Size of Jurisdiction: 1.2 millionWhere is the LHD Located: City of Pontiac, Oakland County MI Describe public health issue: Mass prophylaxis in response to a bioterrorism attack. Goal/s and objective/s: The overall practice goal was to successfully develop closed POD plans with all 40 Long-Term Care facilities and nine Community Mental Health agencies in Oakland County. The two primary objectives for this project were: Develop an easy to use step-by-step toolkit that would result in a completed closed POD plan. At least 50% of LTC and CMH agencies will have closed POD plans completed by July 2012. How was the practice implemented: Through the use of a community collaborative committee, a Closed POD Toolkit was created that easily walks planners through a step-by-step format that includes templates, illustrations and diagrams. Once finalized, the completed toolkit serves as the agreement between the Closed POD agency and the LHD for use during a bioterrorism incident. The toolkit format was tested in July 2012 during a SNS exercise. Results/Outcomes: The final Closed POD Toolkit was put into practice September 2012. LTC Partnership Committee members were asked for their suggestions to improve the toolkit. All members agreed that the toolkit was easy to use and made completing a Closed POD Plan less confusing and faster. Participation in monthly communications tests has risen from a total of four participating partners in the first monthly test (August, 2011) to an average of 20 (50%) participating partners in 2013. As of July 2013 at total of .9 LTC facilities (23%) and 10 CMH agencies (100%) have completed Closed POD Plans using the toolkit. In addition, a large business has also completed a Closed POD Plan. When piloting the original Toolkit, OCHD found that the information was confusing, overwhelming, and intimidating. Solutions included, clarifying what was being asked of partners, providing an acronym list for terms, and breaking the Toolkit down into smaller steps by utilizing fill in the blank charts and tables. Successful accomplishment of completing plans with LTC facilities and CMH agencies allowed Emergency Preparedness staff to expand their partnership efforts to other organizations in the county with confidence. Recently, a large private business within the community completed a Closed POD Plan and was so pleased with the process they plan to take the Toolkit to all of their other office buildings in key cities nationwide. OCHD is launching a Closed POD Partner Registry page on the County website that will allow for future partners to learn more information about the program. Were all of your objectives met? Yes What specific factors lead to the success of this practice: Partnership Building Collaboration Flexibility Communication What is the Public Health impact of the practice: This practice will alleviate the potential of affected persons to overwhelm the public health system and Open PODs during a public health emergency by establishing more Closed PODs within the community.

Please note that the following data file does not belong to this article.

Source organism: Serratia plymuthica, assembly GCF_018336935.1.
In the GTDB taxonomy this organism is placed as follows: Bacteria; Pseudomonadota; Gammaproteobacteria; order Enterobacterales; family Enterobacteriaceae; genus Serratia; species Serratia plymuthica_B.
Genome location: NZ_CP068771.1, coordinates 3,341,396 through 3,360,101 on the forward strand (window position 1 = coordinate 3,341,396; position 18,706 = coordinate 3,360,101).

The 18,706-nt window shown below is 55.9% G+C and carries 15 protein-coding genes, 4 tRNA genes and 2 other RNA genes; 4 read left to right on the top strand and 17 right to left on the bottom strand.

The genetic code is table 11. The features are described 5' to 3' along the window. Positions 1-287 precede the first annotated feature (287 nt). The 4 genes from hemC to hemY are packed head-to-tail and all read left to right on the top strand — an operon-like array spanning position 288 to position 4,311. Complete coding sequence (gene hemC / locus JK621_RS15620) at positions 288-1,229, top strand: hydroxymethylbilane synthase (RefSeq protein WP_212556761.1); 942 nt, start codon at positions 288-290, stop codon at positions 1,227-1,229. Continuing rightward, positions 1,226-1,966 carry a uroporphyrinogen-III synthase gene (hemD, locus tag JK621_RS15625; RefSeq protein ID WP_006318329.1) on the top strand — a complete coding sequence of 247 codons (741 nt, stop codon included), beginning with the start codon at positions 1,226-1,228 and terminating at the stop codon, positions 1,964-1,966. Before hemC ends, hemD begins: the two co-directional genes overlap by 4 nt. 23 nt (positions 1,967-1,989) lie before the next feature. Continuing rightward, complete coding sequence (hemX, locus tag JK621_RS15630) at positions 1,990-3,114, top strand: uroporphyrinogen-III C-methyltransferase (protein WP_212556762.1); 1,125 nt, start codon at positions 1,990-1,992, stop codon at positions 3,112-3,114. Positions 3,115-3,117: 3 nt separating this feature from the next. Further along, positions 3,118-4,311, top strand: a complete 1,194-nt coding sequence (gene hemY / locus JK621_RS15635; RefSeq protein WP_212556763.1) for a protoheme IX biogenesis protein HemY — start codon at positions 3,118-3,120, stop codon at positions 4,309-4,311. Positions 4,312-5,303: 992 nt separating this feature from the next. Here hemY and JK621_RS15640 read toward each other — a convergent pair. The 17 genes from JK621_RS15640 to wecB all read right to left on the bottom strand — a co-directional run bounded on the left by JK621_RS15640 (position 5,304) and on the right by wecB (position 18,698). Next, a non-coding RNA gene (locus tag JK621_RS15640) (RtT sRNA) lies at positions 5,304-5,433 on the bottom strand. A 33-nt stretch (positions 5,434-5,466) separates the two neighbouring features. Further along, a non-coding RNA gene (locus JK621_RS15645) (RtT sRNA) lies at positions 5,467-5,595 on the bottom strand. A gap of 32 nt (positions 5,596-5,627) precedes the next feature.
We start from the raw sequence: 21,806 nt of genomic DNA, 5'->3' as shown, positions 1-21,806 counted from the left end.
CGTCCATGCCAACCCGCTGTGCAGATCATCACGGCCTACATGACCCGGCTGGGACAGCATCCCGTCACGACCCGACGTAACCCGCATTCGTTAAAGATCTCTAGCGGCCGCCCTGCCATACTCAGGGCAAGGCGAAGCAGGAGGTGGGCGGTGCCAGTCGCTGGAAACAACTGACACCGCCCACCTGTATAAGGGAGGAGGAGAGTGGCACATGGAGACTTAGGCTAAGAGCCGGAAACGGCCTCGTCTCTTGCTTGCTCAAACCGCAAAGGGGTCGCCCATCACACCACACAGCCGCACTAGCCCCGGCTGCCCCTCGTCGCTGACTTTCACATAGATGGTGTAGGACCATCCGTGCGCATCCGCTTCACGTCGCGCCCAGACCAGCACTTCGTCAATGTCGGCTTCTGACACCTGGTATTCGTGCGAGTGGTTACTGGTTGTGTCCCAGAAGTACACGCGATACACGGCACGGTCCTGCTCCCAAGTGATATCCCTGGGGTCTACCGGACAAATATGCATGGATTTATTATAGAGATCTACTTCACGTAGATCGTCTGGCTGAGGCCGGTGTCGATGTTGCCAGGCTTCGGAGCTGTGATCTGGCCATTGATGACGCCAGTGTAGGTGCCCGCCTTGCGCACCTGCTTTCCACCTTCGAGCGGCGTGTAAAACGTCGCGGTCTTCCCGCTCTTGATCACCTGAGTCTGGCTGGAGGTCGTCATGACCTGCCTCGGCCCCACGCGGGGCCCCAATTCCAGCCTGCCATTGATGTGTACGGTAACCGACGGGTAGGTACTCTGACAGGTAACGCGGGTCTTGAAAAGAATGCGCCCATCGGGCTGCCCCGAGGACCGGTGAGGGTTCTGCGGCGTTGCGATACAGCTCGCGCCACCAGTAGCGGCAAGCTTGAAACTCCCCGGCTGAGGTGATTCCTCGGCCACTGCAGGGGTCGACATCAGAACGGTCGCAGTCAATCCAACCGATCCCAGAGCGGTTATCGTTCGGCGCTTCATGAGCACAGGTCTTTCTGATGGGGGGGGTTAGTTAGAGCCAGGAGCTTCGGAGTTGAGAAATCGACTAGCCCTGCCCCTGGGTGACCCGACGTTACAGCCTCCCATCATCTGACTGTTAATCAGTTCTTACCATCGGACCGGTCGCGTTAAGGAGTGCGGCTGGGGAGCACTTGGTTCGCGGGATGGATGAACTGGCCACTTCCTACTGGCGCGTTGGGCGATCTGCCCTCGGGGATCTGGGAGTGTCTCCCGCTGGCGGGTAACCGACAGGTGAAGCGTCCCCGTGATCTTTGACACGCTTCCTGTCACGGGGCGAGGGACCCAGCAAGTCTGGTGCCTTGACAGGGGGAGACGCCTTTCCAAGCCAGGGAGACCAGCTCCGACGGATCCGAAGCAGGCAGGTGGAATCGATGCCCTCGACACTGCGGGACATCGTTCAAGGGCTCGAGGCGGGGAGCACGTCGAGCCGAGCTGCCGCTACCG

Brief description of the LHD: The OCHD serves 1.2 million residents of Oakland County MI. Oakland is the second most populated county in the state. It is located in the southeastern lower portion of the state, bordering the City of Detroit to the south, Macomb County to the east, Livingston County to the west, and Genesee County to the north. The population served by this practice is employees and residents of Long-Term Care (LTC) Facilities and Community Mental Health (CMH) Agencies within the County.Statement of the problem/public health issue: The national goal for dispensing prophylaxis to the public during a bioterrorism incident is 48 hours. Oakland County has a population of 1.2 million residents. In a bioterrorism incident our mass dispensing sites will be inundated with anxious people waiting for medication. Target population affected by the problem: The target populations affected are the 40 LTC facilities and 10 CMH provider agencies within the county. There are approximately 4,850 elderly and disabled residents living within the LTC facilities in Oakland County, and approximately 7,200 staff members working at the LTC facilities. Using the Head of House method which assumes there are 4.5 family members in each house, the total population reached is expected to be 32,400 people. The total amount of consumers covered through Community Mental Health is approximately 14,650 developmentally disabled people, and 6,500 staff and their family members (using the head of household method). The total population served through CMH would be roughly 21,150 people. When combined, the total population potentially to be reached through this practice is 53,550 people during a public health emergency. Of that, we are currently reaching 100% of the CMH population and 23% of the LTC population. What has been done in the past to address the problem: Previous to development of this practice, there were no good tools available to guide businesses and other community agencies in development of Closed POD plans. The terms and concepts used were foreign to this population. They lacked knowledge of Incident Command Systems, and also the role that Public Health plays during emergencies. Agencies that served some of our most vulnerable populations (the elderly, disabled and cognitively/developmentally impaired) had no connection to their Public Health Department and also lacked experience in planning for any community disaster. Without a Closed POD plan, agency personnel would need to wait at open dispensing sites along with all the other 1.2 million population. This would negatively impact continuity of operations for these agencies. In addition, the vulnerable populations these agencies serve would need to wait in long lines at open POD for medication. Likely, many might not have the physical ability or transportation to visit an open POD leaving this population unprotected. Why is the current/proposed practice better: The closed POD concept was developed by the CDC to assist public health with dispensing medication to specific businesses and organizations in a more efficient manner. In addition, businesses benefit in that they would be able to continue operations since employees and their family members would obtain medicine at the worksite. This concept can also provide a more efficient method of dispensing medications to special populations that reside in group settings. In an effort to assist our community agencies that serve vulnerable citizens in the County that are the least likely to wait in line at dispensing sites, like the aged and developmentally or cognitively impaired, the Oakland County Health Division Emergency Preparedness Unit developed a closed POD planning toolkit. We realized that a toolkit was needed to make closed POD planning easier and less overwhelming for agencies that are not accustomed to this type of planning. Is the current practice innovative? How so: The practice is inventive and differs from other approaches in that it is broader in scope, targeting not just businesses but other partners like Community Mental Health, long term care facilities, faith based organizations, schools, and other local government agencies. The Toolkit is a printed, all-in-one spiral bound book, easily accessible for partners that don’t have electronic technology available. The Toolkit is specifically designed, offering step-by-step instructions for mass dispensing and planning in an organization. Preparedness staff meets face-to-face with partners, walking them through each section and giving technical support if needed. This has allowed for a more rapid response than putting all the ownership on that partner to create the plan. It also differs from other approaches in that it addresses specific trainings and sustaining elements of Closed POD plans and resources rather than just recruitment and planning.The practice is a creative use of an existing tool or practice- When building the Closed POD Toolkit, OCHD reviewed products and tools developed by the Advanced Practice Centers in the NACCHO Toolbox and on the Department of Strategic National Stockpile (DSNS) Extranet. The search yielded several results including "Closed POD Site Handbook"-Platte County 2008, “Partnering with Public Health, Closed POD Planning Workbook”, and "Closed Dispensing Site Workbook for Businesses".